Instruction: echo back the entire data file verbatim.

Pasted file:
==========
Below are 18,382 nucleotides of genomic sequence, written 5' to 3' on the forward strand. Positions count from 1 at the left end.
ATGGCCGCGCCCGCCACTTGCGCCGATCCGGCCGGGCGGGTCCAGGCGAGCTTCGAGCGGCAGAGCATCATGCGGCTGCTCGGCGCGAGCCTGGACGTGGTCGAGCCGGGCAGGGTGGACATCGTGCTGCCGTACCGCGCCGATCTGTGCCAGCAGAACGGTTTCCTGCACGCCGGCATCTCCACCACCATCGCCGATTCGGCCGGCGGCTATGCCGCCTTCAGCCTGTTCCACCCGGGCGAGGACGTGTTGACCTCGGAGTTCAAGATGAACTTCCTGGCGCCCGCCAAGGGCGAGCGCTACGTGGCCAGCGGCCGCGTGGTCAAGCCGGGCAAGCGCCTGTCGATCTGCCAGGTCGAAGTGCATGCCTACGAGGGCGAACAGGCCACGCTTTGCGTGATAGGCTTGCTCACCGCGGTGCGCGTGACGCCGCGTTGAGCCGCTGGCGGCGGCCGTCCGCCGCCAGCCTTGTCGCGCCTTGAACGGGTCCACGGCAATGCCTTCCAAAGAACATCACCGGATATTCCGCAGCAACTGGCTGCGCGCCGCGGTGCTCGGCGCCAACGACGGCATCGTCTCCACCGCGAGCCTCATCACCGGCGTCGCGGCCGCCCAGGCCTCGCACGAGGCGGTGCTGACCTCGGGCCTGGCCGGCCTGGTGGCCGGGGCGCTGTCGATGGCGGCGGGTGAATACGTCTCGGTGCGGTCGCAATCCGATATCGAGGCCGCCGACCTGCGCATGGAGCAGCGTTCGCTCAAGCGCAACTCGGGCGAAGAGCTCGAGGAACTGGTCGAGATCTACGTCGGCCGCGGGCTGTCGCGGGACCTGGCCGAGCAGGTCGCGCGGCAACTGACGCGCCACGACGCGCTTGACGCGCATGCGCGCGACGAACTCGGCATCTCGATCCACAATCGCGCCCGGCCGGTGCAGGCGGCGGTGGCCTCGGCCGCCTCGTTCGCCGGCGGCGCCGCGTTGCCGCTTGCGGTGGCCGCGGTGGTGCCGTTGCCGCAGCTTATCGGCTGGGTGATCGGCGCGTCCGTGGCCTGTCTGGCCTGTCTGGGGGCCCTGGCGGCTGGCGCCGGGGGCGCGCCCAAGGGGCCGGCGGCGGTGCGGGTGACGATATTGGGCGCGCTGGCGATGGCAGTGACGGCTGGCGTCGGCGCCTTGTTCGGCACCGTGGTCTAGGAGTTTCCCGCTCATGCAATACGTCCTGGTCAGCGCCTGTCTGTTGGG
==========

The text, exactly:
Below are 18,382 nucleotides of genomic sequence, written 5' to 3' on the forward strand. Positions count from 1 at the left end.
ATGGCCGCGCCCGCCACTTGCGCCGATCCGGCCGGGCGGGTCCAGGCGAGCTTCGAGCGGCAGAGCATCATGCGGCTGCTCGGCGCGAGCCTGGACGTGGTCGAGCCGGGCAGGGTGGACATCGTGCTGCCGTACCGCGCCGATCTGTGCCAGCAGAACGGTTTCCTGCACGCCGGCATCTCCACCACCATCGCCGATTCGGCCGGCGGCTATGCCGCCTTCAGCCTGTTCCACCCGGGCGAGGACGTGTTGACCTCGGAGTTCAAGATGAACTTCCTGGCGCCCGCCAAGGGCGAGCGCTACGTGGCCAGCGGCCGCGTGGTCAAGCCGGGCAAGCGCCTGTCGATCTGCCAGGTCGAAGTGCATGCCTACGAGGGCGAACAGGCCACGCTTTGCGTGATAGGCTTGCTCACCGCGGTGCGCGTGACGCCGCGTTGAGCCGCTGGCGGCGGCCGTCCGCCGCCAGCCTTGTCGCGCCTTGAACGGGTCCACGGCAATGCCTTCCAAAGAACATCACCGGATATTCCGCAGCAACTGGCTGCGCGCCGCGGTGCTCGGCGCCAACGACGGCATCGTCTCCACCGCGAGCCTCATCACCGGCGTCGCGGCCGCCCAGGCCTCGCACGAGGCGGTGCTGACCTCGGGCCTGGCCGGCCTGGTGGCCGGGGCGCTGTCGATGGCGGCGGGTGAATACGTCTCGGTGCGGTCGCAATCCGATATCGAGGCCGCCGACCTGCGCATGGAGCAGCGTTCGCTCAAGCGCAACTCGGGCGAAGAGCTCGAGGAACTGGTCGAGATCTACGTCGGCCGCGGGCTGTCGCGGGACCTGGCCGAGCAGGTCGCGCGGCAACTGACGCGCCACGACGCGCTTGACGCGCATGCGCGCGACGAACTCGGCATCTCGATCCACAATCGCGCCCGGCCGGTGCAGGCGGCGGTGGCCTCGGCCGCCTCGTTCGCCGGCGGCGCCGCGTTGCCGCTTGCGGTGGCCGCGGTGGTGCCGTTGCCGCAGCTTATCGGCTGGGTGATCGGCGCGTCCGTGGCCTGTCTGGCCTGTCTGGGGGCCCTGGCGGCTGGCGCCGGGGGCGCGCCCAAGGGGCCGGCGGCGGTGCGGGTGACGATATTGGGCGCGCTGGCGATGGCAGTGACGGCTGGCGTCGGCGCCTTGTTCGGCACCGTGGTCTAGGAGTTTCCCGCTCATGCAATACGTCCTGGTCAGCGCCTGTCTGTTGGG